Saturday, September 26, 2009

Mobile Journalism from Pittsburgh

Last night, a girl who went to high school with me, now attending Pitt, posted a Facebook status update which unknowingly began a small research project on my part. She was simply saying that she received an emergency text message from her university stating, “Conditions may be deteriorating in Oakland. Students are advised to remain near their residences.”

This Facebook post, sent from her phone, was the most recent update I could find online anywhere. The fact that the University sent this message about “conditions deteriorating,” I figured it wasn’t good. Online journalists hadn’t written as of yet about the crowd situation at night. The text peaked my interest, and I stayed by my computer to see who would be next to report.

Of course, I’m sure the newscasters in Pittsburgh were reporting, but I was not in Pittsburgh.

I was not in a classroom at Virginia Tech hearing gunshots.

I was not on the streets of Iran watching an innocent woman die.

As professor Bob Vucic is known to say, “If you have a Blackberry, you are a journalist”. The girl in Pittsburgh was probably saying it to complain that she couldn’t go out on a Friday night, but she was a journalist. She communicated the first information I could find about what was going on in Pittsburgh last night. It came from a student who was warned by her University to stay out of the streets.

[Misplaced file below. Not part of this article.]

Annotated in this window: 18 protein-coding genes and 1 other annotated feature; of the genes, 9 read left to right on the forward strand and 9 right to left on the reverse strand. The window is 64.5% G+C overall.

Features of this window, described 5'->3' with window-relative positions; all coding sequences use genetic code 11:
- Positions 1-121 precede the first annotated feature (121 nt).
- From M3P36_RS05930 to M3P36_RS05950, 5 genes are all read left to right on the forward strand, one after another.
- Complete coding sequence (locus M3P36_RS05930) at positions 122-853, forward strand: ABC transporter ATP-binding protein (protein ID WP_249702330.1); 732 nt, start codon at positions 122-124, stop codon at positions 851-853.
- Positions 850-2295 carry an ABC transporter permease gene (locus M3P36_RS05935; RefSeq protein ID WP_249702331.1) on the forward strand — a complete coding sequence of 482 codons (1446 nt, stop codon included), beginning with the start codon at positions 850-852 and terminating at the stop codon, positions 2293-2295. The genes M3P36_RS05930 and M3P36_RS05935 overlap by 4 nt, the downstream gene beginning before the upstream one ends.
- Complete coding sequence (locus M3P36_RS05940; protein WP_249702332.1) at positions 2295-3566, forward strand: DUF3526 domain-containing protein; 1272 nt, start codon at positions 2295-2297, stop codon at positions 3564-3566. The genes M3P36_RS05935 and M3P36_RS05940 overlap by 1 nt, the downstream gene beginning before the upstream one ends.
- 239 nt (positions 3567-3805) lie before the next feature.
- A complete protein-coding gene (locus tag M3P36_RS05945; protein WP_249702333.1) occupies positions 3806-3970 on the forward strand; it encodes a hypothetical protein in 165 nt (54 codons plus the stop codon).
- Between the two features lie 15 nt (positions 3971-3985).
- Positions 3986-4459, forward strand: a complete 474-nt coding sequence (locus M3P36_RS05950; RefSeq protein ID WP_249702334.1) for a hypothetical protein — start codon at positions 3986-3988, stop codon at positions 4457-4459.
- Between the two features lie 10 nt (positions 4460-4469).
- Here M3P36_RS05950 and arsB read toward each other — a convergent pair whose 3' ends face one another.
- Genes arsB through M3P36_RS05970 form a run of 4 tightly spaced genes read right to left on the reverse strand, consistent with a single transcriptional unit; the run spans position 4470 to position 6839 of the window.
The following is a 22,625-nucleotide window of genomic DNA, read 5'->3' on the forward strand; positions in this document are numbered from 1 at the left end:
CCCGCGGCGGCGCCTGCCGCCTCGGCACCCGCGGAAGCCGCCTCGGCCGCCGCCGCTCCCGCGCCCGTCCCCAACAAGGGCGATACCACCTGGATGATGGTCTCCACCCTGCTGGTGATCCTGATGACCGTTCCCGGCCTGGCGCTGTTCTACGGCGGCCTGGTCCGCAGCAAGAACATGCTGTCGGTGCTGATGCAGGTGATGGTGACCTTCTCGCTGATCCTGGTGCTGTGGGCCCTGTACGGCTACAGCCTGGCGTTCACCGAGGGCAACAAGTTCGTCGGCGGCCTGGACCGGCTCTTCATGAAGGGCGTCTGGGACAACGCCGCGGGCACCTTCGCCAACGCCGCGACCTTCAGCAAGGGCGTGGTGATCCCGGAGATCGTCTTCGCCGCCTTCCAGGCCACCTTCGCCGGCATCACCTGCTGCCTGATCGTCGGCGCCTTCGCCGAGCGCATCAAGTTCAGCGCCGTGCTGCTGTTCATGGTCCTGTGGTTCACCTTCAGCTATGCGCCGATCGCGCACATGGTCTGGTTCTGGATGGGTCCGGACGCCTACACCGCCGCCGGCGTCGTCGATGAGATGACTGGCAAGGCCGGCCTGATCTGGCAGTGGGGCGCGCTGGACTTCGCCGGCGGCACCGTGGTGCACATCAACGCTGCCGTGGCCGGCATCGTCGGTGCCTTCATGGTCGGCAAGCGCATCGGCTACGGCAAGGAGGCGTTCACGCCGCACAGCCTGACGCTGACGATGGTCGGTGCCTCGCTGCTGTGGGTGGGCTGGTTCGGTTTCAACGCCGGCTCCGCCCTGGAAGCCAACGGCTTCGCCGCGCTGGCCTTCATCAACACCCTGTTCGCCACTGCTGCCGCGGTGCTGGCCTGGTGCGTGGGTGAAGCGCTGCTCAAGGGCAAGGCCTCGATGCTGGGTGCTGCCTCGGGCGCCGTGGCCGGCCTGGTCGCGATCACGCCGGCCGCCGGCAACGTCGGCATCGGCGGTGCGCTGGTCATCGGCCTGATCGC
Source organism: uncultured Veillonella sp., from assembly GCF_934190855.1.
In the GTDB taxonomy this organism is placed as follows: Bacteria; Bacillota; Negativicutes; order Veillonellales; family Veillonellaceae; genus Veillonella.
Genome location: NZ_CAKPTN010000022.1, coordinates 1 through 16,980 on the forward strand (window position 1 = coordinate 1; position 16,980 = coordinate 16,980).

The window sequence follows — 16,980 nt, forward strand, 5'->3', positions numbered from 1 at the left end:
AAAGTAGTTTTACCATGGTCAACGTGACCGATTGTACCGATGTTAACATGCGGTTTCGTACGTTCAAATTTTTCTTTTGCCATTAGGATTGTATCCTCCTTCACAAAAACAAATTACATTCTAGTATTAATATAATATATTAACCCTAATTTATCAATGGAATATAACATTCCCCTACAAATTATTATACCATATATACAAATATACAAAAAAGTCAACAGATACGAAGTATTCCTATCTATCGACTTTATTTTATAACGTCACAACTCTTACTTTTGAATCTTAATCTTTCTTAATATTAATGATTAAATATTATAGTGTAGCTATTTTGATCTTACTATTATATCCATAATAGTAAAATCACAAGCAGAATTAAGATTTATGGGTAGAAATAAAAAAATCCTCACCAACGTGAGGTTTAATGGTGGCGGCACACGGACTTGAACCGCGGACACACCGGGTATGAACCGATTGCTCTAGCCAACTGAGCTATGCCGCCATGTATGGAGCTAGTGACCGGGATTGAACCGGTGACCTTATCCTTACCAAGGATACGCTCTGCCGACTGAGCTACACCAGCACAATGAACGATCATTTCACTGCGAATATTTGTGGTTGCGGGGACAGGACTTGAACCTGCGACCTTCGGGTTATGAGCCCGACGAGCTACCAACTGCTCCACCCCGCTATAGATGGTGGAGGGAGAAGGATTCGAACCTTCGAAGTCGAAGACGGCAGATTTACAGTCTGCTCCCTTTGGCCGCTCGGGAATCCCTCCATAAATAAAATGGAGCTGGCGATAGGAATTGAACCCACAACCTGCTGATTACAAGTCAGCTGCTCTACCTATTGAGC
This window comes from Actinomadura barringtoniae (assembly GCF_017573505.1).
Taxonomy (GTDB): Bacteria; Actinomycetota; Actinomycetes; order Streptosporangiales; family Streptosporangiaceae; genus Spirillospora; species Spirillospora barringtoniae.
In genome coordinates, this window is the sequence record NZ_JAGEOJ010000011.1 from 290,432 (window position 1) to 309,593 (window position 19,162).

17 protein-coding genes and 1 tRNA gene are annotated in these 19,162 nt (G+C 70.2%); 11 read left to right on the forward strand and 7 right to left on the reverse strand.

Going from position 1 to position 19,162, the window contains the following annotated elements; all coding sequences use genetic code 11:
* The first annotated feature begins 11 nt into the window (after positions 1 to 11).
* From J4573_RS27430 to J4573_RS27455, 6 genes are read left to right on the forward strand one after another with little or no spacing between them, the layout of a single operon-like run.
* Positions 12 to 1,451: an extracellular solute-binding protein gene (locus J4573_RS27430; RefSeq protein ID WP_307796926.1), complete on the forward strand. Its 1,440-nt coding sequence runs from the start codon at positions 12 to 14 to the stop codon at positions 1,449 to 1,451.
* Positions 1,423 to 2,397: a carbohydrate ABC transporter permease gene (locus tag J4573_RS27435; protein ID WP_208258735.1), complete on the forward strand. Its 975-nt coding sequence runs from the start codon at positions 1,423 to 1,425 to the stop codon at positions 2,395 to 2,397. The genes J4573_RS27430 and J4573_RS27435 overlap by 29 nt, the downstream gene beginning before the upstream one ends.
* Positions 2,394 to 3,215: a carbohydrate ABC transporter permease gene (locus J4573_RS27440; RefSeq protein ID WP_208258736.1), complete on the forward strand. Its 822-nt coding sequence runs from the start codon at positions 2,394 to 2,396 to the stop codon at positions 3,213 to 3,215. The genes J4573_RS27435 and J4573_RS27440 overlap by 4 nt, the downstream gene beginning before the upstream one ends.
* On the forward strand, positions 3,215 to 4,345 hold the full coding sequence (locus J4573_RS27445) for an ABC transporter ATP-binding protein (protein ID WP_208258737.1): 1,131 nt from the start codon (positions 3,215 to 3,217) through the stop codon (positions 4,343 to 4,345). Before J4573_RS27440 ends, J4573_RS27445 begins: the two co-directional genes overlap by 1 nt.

That is real time. That is real life, able to be communicated instantly to millions with a simple factual text message.

Soon, I was able to see a YouTube video which was made by simply videotaping the Channel 11 news in Pittsburgh. This video (linked below) showed Pittsburgh at night: protestors on bikes being herded away by police with riot gear. A girl throws her bicycle at a policeman and is taken down to the ground by four policemen. I want to thank the person who thought to film their evening news, to share with the world, and me.

Who knew that Pittsburgh, Pennsylvania would be the choice for the G-20 summit, and that many of the people I know would be able to watch the same type of aftermath that London, England witnessed due to the G-20 summit.

This is a 'thank-you' once again to mobile technology. We are only beginning to see its effects on society as we know it.

Video source:

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